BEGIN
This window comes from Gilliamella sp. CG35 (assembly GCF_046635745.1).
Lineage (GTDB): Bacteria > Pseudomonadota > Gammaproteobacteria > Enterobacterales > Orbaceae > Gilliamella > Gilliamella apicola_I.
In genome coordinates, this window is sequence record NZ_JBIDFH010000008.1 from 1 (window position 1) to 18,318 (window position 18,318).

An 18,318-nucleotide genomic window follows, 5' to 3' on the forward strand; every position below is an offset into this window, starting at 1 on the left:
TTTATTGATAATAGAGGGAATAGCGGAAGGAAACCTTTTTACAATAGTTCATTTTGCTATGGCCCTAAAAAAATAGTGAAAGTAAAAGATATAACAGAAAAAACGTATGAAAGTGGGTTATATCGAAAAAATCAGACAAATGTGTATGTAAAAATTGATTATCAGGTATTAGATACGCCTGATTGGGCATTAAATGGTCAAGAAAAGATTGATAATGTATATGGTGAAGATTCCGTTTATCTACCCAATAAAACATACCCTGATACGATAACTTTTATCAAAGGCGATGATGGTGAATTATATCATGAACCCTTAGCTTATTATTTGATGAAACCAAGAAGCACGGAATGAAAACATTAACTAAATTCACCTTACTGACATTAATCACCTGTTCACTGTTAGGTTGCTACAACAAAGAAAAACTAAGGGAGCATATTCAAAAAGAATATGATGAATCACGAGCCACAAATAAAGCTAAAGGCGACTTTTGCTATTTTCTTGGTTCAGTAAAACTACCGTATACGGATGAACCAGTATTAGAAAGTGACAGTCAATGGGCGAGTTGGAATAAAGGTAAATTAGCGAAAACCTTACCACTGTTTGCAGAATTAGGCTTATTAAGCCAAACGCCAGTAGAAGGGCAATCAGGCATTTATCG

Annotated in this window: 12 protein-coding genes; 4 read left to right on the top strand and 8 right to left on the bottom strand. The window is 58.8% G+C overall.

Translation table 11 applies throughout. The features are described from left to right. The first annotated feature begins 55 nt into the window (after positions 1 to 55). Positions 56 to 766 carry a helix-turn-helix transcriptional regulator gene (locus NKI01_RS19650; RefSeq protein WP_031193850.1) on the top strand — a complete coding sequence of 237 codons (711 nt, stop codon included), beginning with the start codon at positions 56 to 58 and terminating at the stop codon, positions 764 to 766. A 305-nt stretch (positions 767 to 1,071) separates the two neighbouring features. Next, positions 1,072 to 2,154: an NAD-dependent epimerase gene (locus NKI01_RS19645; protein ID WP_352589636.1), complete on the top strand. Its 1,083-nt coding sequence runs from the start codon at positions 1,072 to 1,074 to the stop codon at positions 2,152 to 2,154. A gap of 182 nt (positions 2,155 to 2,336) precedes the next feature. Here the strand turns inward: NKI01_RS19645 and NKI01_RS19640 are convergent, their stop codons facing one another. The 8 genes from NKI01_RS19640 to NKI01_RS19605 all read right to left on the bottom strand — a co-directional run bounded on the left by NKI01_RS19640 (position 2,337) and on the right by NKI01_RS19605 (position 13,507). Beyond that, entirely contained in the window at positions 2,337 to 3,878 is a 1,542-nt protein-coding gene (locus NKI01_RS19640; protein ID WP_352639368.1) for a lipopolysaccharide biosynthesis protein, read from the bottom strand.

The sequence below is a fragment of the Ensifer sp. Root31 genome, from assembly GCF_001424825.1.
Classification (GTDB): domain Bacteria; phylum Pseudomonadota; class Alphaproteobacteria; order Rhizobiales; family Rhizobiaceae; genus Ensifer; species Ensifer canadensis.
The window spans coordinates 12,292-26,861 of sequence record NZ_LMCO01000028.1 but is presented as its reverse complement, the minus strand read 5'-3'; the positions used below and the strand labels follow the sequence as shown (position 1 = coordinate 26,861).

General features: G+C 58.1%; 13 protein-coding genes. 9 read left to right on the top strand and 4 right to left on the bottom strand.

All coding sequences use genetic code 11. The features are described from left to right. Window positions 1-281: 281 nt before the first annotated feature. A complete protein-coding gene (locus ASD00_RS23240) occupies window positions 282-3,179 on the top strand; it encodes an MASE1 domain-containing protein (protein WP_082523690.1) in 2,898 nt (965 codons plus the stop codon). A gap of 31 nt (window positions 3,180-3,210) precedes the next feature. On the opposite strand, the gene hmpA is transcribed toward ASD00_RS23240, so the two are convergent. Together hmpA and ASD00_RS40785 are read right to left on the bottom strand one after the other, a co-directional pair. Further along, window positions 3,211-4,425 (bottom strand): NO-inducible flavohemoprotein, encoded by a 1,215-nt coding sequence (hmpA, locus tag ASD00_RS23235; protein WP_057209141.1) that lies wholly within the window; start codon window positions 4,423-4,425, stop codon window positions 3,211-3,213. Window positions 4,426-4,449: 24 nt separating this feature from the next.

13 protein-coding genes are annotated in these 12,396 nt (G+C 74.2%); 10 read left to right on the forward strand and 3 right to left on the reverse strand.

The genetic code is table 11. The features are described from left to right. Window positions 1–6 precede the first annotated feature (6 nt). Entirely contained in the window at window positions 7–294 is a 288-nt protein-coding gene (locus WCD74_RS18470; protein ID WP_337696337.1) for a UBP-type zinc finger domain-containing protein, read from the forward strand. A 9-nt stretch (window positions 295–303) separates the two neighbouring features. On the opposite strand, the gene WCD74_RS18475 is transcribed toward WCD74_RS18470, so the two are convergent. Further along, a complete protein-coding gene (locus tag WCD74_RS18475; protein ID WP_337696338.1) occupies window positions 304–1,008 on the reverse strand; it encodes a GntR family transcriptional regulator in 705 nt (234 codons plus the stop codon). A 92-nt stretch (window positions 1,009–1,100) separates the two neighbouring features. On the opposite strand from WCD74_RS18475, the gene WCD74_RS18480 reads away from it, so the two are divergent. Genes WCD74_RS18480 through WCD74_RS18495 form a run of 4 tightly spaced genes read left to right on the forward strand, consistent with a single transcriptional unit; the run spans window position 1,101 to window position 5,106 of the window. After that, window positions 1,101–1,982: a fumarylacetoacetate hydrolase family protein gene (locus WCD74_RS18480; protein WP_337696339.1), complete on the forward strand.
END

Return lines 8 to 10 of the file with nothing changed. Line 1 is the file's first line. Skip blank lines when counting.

The sequence below is a fragment of the Ensifer sp. Root31 genome, from assembly GCF_001424825.1.
Classification (GTDB): domain Bacteria; phylum Pseudomonadota; class Alphaproteobacteria; order Rhizobiales; family Rhizobiaceae; genus Ensifer; species Ensifer canadensis.
The window spans coordinates 12,292-26,861 of sequence record NZ_LMCO01000028.1 but is presented as its reverse complement, the minus strand read 5'-3'; the positions used below and the strand labels follow the sequence as shown (position 1 = coordinate 26,861).